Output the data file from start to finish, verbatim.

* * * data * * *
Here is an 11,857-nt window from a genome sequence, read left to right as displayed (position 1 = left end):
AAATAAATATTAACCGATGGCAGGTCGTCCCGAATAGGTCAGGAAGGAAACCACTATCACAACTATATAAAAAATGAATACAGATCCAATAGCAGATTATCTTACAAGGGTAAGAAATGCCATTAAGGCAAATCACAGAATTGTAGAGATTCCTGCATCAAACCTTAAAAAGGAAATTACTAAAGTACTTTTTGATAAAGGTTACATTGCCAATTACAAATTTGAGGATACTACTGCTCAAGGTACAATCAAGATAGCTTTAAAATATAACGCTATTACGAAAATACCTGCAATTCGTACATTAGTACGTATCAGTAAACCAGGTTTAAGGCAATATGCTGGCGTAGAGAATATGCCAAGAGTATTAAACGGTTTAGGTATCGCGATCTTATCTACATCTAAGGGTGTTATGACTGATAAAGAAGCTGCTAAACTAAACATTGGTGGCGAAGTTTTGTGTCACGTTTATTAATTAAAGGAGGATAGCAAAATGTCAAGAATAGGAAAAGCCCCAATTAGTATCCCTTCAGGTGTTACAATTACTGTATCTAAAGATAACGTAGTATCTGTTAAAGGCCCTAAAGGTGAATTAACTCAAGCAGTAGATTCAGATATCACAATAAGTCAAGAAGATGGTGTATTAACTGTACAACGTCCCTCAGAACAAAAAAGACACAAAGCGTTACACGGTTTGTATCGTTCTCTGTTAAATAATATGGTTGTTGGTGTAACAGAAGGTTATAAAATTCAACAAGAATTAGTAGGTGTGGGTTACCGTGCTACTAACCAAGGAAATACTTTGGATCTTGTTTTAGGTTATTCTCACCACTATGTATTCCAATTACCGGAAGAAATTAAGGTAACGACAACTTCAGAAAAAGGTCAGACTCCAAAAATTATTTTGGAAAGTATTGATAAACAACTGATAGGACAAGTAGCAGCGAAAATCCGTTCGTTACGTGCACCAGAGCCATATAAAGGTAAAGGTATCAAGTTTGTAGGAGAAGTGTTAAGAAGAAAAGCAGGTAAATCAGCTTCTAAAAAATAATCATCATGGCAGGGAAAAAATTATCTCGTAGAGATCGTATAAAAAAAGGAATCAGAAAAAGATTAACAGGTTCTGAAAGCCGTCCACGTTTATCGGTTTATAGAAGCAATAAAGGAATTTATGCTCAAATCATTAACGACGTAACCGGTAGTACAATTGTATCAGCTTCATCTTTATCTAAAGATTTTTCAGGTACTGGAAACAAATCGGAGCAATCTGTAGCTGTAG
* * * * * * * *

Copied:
Here is an 11,857-nt window from a genome sequence, read left to right as displayed (position 1 = left end):
AAATAAATATTAACCGATGGCAGGTCGTCCCGAATAGGTCAGGAAGGAAACCACTATCACAACTATATAAAAAATGAATACAGATCCAATAGCAGATTATCTTACAAGGGTAAGAAATGCCATTAAGGCAAATCACAGAATTGTAGAGATTCCTGCATCAAACCTTAAAAAGGAAATTACTAAAGTACTTTTTGATAAAGGTTACATTGCCAATTACAAATTTGAGGATACTACTGCTCAAGGTACAATCAAGATAGCTTTAAAATATAACGCTATTACGAAAATACCTGCAATTCGTACATTAGTACGTATCAGTAAACCAGGTTTAAGGCAATATGCTGGCGTAGAGAATATGCCAAGAGTATTAAACGGTTTAGGTATCGCGATCTTATCTACATCTAAGGGTGTTATGACTGATAAAGAAGCTGCTAAACTAAACATTGGTGGCGAAGTTTTGTGTCACGTTTATTAATTAAAGGAGGATAGCAAAATGTCAAGAATAGGAAAAGCCCCAATTAGTATCCCTTCAGGTGTTACAATTACTGTATCTAAAGATAACGTAGTATCTGTTAAAGGCCCTAAAGGTGAATTAACTCAAGCAGTAGATTCAGATATCACAATAAGTCAAGAAGATGGTGTATTAACTGTACAACGTCCCTCAGAACAAAAAAGACACAAAGCGTTACACGGTTTGTATCGTTCTCTGTTAAATAATATGGTTGTTGGTGTAACAGAAGGTTATAAAATTCAACAAGAATTAGTAGGTGTGGGTTACCGTGCTACTAACCAAGGAAATACTTTGGATCTTGTTTTAGGTTATTCTCACCACTATGTATTCCAATTACCGGAAGAAATTAAGGTAACGACAACTTCAGAAAAAGGTCAGACTCCAAAAATTATTTTGGAAAGTATTGATAAACAACTGATAGGACAAGTAGCAGCGAAAATCCGTTCGTTACGTGCACCAGAGCCATATAAAGGTAAAGGTATCAAGTTTGTAGGAGAAGTGTTAAGAAGAAAAGCAGGTAAATCAGCTTCTAAAAAATAATCATCATGGCAGGGAAAAAATTATCTCGTAGAGATCGTATAAAAAAAGGAATCAGAAAAAGATTAACAGGTTCTGAAAGCCGTCCACGTTTATCGGTTTATAGAAGCAATAAAGGAATTTATGCTCAAATCATTAACGACGTAACCGGTAGTACAATTGTATCAGCTTCATCTTTATCTAAAGATTTTTCAGGTACTGGAAACAAATCGGAGCAATCTGTAGCTGTAG